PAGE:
PISM Spotlight: Sudan’s President Ousted
15 APR 2019 Spotlight
Mass protests in Sudan led on 11 April to the ouster of President Omar al-Bashir. The transitional military council that took charge has declared it will initiate deep reform. The end of Bashir’s 30-year- rule offers a chance to end Sudan’s international isolation.

Why did mass demonstrations erupt in Sudan?

The protests started in December 2018 after a rise in the price of bread but soon morphed into a movement demanding Bashir give up the presidency. He took power in 1989 when he led a coup staged by Muslim Brotherhood-linked military officers. In the 30 years’ since then, the authoritarian system stood on its security apparatus, particularly the intelligence sector and tribal militias. The protests had a generational dimension. Mainly young people, with the massive involvement of women, took to the streets to reject the practices of controlling privacy and manipulating ethnic divisions. The demonstrations sustained their intensity through coordination by the Sudanese Professionals Association (lawyers, doctors, and lecturers) and the memory of successful revolutions against military dictatorships from 1964 and 1985. 

Who took power after Bashir?

On 6 April, a sit-in in front of the central army headquarters began and attracted sympathy from regular soldiers who in turn pushed their officers to distance themselves from the president. On 11 April, Defence Minister Ahmed Awad Ibn Auf (also a Lt. General) declared Bashir had been ousted. He was, however, representing an incoherent group of leaders of the security structures who wanted to save the essence of the regime. They were rejected by the protesters and failed to win any international recognition. Gen. Ibn Auf resigned and was replaced by an apolitical military officer, Lt. Gen. Abdel-Fattah al-Burhan. He is popular within the army and seemed acceptable to the protesters, who entered into a dialogue on the formation of a civilian transitional government.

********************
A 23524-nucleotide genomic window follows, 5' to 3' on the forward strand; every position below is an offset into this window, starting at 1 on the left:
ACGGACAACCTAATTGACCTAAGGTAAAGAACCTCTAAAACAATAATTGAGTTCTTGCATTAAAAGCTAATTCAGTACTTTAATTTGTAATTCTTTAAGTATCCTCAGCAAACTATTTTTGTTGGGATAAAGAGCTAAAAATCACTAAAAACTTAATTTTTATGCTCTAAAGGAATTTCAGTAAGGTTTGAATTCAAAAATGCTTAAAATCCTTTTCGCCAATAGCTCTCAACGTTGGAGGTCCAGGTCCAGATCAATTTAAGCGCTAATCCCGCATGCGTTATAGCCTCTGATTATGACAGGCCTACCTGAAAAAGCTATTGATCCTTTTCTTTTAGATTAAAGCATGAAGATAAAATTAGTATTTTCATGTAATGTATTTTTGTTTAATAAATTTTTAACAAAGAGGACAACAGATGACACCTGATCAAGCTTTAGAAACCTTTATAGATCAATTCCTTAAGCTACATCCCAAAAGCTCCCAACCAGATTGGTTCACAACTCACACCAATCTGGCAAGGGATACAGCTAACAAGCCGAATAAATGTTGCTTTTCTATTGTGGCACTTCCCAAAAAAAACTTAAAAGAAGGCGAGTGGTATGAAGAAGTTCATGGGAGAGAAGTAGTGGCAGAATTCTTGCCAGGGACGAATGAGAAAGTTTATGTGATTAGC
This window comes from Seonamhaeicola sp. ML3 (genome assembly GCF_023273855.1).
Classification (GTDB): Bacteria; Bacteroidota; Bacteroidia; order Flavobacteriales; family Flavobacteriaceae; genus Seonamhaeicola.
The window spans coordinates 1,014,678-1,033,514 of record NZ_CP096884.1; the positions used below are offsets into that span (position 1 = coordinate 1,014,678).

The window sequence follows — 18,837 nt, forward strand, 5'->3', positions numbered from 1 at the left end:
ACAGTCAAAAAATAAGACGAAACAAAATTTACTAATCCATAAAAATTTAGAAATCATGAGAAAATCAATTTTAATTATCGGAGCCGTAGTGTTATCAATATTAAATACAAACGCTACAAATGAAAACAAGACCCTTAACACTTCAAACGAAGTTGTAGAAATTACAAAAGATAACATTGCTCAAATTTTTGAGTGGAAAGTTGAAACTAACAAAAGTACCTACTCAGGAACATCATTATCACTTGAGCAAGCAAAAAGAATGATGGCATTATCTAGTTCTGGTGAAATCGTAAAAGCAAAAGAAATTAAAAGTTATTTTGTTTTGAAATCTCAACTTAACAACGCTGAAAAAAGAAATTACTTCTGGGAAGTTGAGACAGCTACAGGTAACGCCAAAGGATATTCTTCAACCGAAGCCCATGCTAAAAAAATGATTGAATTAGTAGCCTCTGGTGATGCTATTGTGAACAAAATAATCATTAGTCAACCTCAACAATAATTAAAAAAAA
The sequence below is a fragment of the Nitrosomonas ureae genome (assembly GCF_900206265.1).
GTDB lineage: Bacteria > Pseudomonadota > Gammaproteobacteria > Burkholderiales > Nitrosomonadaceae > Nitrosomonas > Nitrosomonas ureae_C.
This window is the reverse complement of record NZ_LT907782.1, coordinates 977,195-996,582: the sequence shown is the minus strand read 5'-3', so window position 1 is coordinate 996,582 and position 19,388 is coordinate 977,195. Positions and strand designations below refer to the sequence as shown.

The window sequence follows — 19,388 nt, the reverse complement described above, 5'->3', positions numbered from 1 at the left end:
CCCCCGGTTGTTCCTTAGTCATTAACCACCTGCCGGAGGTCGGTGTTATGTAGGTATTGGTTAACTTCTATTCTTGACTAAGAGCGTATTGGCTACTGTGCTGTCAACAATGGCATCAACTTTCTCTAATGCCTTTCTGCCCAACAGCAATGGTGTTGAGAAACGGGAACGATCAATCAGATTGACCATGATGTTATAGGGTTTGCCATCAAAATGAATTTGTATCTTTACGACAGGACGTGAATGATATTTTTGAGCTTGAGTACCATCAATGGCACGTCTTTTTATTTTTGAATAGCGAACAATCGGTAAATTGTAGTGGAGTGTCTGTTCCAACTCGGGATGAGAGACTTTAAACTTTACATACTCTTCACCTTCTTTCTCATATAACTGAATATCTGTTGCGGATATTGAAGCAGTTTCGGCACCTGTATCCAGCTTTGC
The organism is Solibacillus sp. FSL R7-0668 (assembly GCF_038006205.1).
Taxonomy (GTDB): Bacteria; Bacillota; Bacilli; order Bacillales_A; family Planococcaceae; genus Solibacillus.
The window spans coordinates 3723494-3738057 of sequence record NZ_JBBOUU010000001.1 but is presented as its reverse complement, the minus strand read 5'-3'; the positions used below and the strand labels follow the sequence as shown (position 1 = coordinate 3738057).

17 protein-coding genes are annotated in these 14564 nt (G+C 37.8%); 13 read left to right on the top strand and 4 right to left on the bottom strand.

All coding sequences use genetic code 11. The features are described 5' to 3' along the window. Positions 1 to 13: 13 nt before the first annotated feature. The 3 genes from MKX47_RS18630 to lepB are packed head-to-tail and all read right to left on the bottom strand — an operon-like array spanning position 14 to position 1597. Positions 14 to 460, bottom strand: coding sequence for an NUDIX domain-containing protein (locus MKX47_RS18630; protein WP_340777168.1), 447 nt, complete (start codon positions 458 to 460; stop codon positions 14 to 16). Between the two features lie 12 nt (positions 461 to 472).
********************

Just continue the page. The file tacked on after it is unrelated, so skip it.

What are the likely consequences for Sudan and the region?

If liberalisation is to succeed, the influence of the paramilitary structures over the state must be reduced and the economic crisis overcome. For that, financial assistance is required. Saudi Arabia, which supported Bashir and has good relations with Burhan, was the first to offer it. The implementation of reform would allow the U.S. to remove Sudan from its list of state sponsors of terrorism, which in turn allows the African country to have its external debts written off. The sidelining of Muslim Brotherhood-linked politicians will limit the influence of Qatar and Turkey. Ending support for Brotherhood-linked factions in Libya will satisfy Egypt. The Arab League, which took a neutral stance, will accept any outcome of the changes. The new authorities could also ask Russian advisers and military advisors to leave Sudan.

Does the change in power affect Poland’s plans towards Sudan?

Poland is seen positively in Sudan due to its long presence in archaeological missions. Steps to restore a diplomatic presence in this country are underway. Last year, Poland nominated a visiting ambassador. It is possible a permanent embassy could be reinstalled. Economic missions were organised to explore investment opportunities, for example, Polish companies seeking contracts to develop trains. The rotation of cadres during the transition period would require efforts to confirm newly established relations on the central and regional levels. In the long run, Poland’s plans for deepening bilateral relations are not under threat. The ambitions of members of the Sudanese diaspora in Poland to influence developments in Sudan could become a new factor in bilateral relations.